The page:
All of which is to say, when I’m hiring younger scholars, I want people who are at the top of their intellectual game, but who are then deploying those intellectual talents at the service of actionable goals, either cultural or policy ones. So Mary Hasson is doing this on the cultural and ecclesial side, helping the church combat gender ideology. Patrick Brown is doing it on family policy. Clare Morell is doing it on tech policy. That’s our sweet spot. We want to be at the top of the intellectual food chain, not in the abstract scholarly sense, but in producing actionable practical ideas. But we also don’t want to be chasing the latest clickbait stuff.

PolicySphere: What would you say is the biggest challenge in finding that balance, as you’ve tried to shift EPPC a little bit on the spectrum from pure scholarship to more impact-driven?

Ryan Anderson: I would say that the hardest part is, especially with the younger scholars, is to help them not feel discouraged, or to succumb to the temptation of becoming a social media influencer. Early on, I would have conversations with people who would say things like, “Why is that person going on Tucker and I’m not?” Or “Why does that person have more Twitter followers than I do? I’m doing the work, and they’re just kind of posturing and then getting retweets and whatever.” And I had to say: “Look, there’s a trade-off here. If you want to be a social media influencer, that’s fine, but EPPC is not the place for it. But I actually think that in your case, given your temperament, your inclinations, your gifts, et caetera, you’re actually going to have a larger, longer term impact. Precisely by doing some of the work that is unsexy right now but becomes law 2 or 3 years from now.” The social media influencers, they’re necessary and we need them. They increase public support for, for example, our model legislation. But someone needs to write the model legislation, and often, no one is doing that. To give a different example, when we started our Technology and Human Flourishing project, it was mainly focused on censorship. Trump had just gotten kicked off of Twitter, and we thought, we need to think about big tech censorship. And then very quickly, we discovered that, actually, the more important issue is what these devices and platforms are doing to our children. And now, especially with Jonathan Haidt’s book coming out, everyone is talking about this. But three years ago when we made this pivot and when Clare started writing some of her reports, very few groups were doing this. It was a growth opportunity for us because we could step into a void, but early on, it did require doing the work and actually thinking through what the problems are, what the policy solutions are. And now three years later, we have five states that have enacted laws based on our proposals. We’re on the verge of the US Congress enacting the Kids Online Safety Act, which would raise the minimum age to 16 before someone could open a social media account without parental consent, and would have real enforcement mechanisms. So I would say the biggest challenge is helping people see that playing the long game is actually what will move the dial the most in the long run.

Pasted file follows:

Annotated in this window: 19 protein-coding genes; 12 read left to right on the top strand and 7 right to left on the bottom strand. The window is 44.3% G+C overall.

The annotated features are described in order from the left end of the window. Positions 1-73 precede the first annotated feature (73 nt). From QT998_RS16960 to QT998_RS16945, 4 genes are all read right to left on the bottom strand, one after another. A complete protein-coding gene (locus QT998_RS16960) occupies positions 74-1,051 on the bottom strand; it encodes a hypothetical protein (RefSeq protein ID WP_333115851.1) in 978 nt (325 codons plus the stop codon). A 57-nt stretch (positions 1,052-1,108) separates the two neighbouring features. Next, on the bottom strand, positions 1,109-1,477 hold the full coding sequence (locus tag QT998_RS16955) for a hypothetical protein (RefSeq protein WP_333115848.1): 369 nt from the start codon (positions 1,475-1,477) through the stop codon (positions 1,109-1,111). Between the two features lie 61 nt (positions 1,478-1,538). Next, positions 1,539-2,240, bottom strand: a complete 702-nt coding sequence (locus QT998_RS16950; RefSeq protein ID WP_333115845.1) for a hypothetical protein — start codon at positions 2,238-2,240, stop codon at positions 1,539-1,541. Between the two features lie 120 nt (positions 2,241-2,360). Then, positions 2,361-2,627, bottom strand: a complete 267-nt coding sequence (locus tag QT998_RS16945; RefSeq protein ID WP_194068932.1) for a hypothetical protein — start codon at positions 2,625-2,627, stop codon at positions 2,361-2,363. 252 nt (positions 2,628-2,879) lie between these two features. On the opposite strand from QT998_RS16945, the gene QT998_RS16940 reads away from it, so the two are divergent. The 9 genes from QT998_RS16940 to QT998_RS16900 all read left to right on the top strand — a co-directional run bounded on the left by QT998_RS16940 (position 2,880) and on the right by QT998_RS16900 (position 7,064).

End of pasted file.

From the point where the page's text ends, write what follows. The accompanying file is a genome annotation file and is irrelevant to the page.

PolicySphere: We have to ask the obvious followup question: do donors agree with you? When you say “So-and-So doesn’t go on Fox that much, doesn’t have that many Twitter followers, but we’re playing the long game.”